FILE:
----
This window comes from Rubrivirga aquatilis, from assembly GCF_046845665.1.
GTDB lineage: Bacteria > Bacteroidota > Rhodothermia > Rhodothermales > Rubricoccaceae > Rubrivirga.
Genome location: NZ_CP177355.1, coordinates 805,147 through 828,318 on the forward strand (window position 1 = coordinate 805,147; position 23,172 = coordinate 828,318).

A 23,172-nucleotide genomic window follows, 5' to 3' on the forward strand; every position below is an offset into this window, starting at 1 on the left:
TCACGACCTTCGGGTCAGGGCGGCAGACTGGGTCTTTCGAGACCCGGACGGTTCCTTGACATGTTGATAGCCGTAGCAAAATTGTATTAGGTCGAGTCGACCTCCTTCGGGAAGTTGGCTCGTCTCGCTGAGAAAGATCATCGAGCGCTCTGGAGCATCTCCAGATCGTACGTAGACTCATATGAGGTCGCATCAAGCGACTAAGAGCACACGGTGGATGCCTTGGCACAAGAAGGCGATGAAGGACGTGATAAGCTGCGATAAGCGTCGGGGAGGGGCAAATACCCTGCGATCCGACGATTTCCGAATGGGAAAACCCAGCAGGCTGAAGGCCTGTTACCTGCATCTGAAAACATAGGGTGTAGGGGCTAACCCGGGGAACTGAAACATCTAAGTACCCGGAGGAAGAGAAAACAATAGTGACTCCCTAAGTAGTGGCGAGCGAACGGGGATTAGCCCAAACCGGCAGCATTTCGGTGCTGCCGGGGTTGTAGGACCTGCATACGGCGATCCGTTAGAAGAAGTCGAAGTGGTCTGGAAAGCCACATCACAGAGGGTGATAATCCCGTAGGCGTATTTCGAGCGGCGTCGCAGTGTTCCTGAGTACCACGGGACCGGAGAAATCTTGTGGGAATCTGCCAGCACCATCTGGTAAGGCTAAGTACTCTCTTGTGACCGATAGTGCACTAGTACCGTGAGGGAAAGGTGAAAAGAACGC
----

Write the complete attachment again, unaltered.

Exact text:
This window comes from Rubrivirga aquatilis, from assembly GCF_046845665.1.
GTDB lineage: Bacteria > Bacteroidota > Rhodothermia > Rhodothermales > Rubricoccaceae > Rubrivirga.
Genome location: NZ_CP177355.1, coordinates 805,147 through 828,318 on the forward strand (window position 1 = coordinate 805,147; position 23,172 = coordinate 828,318).

A 23,172-nucleotide genomic window follows, 5' to 3' on the forward strand; every position below is an offset into this window, starting at 1 on the left:
TCACGACCTTCGGGTCAGGGCGGCAGACTGGGTCTTTCGAGACCCGGACGGTTCCTTGACATGTTGATAGCCGTAGCAAAATTGTATTAGGTCGAGTCGACCTCCTTCGGGAAGTTGGCTCGTCTCGCTGAGAAAGATCATCGAGCGCTCTGGAGCATCTCCAGATCGTACGTAGACTCATATGAGGTCGCATCAAGCGACTAAGAGCACACGGTGGATGCCTTGGCACAAGAAGGCGATGAAGGACGTGATAAGCTGCGATAAGCGTCGGGGAGGGGCAAATACCCTGCGATCCGACGATTTCCGAATGGGAAAACCCAGCAGGCTGAAGGCCTGTTACCTGCATCTGAAAACATAGGGTGTAGGGGCTAACCCGGGGAACTGAAACATCTAAGTACCCGGAGGAAGAGAAAACAATAGTGACTCCCTAAGTAGTGGCGAGCGAACGGGGATTAGCCCAAACCGGCAGCATTTCGGTGCTGCCGGGGTTGTAGGACCTGCATACGGCGATCCGTTAGAAGAAGTCGAAGTGGTCTGGAAAGCCACATCACAGAGGGTGATAATCCCGTAGGCGTATTTCGAGCGGCGTCGCAGTGTTCCTGAGTACCACGGGACCGGAGAAATCTTGTGGGAATCTGCCAGCACCATCTGGTAAGGCTAAGTACTCTCTTGTGACCGATAGTGCACTAGTACCGTGAGGGAAAGGTGAAAAGAACGC